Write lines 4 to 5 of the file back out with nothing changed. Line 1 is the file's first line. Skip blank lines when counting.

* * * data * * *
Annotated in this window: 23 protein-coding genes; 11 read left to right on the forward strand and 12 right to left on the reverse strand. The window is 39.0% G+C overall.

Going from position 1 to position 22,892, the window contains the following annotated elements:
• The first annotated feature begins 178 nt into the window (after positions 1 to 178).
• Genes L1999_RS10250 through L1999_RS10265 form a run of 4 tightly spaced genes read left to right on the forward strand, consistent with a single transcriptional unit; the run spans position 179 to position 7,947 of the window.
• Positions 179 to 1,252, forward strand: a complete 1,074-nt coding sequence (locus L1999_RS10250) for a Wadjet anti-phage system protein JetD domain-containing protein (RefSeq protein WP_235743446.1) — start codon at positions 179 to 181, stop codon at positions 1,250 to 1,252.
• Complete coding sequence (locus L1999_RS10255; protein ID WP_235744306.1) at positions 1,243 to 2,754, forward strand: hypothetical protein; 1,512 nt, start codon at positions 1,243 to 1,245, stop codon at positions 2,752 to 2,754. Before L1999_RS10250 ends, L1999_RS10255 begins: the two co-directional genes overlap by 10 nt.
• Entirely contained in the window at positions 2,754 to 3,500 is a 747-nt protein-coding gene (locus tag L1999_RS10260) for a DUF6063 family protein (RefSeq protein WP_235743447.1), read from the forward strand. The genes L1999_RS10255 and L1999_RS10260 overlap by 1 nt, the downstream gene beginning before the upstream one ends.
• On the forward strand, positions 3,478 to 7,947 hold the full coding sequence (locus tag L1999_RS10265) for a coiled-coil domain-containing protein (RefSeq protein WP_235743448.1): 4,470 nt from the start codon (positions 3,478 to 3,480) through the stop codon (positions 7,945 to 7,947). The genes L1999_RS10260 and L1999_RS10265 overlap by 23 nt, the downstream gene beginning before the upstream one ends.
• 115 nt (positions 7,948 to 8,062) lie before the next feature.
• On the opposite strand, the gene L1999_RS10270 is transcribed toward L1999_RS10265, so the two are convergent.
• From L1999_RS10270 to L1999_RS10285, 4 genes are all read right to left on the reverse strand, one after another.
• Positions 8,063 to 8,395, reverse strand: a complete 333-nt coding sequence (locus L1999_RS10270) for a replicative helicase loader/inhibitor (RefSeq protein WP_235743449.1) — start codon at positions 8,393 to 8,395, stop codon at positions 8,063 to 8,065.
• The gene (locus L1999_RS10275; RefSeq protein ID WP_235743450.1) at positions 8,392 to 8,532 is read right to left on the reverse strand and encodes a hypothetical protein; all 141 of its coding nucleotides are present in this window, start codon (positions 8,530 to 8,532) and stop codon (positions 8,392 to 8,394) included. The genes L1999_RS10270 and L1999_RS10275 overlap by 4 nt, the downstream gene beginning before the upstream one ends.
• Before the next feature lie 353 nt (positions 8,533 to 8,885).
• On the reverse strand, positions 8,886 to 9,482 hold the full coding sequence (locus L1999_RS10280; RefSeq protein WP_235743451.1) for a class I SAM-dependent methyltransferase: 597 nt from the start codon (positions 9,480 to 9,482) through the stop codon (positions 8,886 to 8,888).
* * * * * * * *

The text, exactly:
• Genes L1999_RS10250 through L1999_RS10265 form a run of 4 tightly spaced genes read left to right on the forward strand, consistent with a single transcriptional unit; the run spans position 179 to position 7,947 of the window.
• Positions 179 to 1,252, forward strand: a complete 1,074-nt coding sequence (locus L1999_RS10250) for a Wadjet anti-phage system protein JetD domain-containing protein (RefSeq protein WP_235743446.1) — start codon at positions 179 to 181, stop codon at positions 1,250 to 1,252.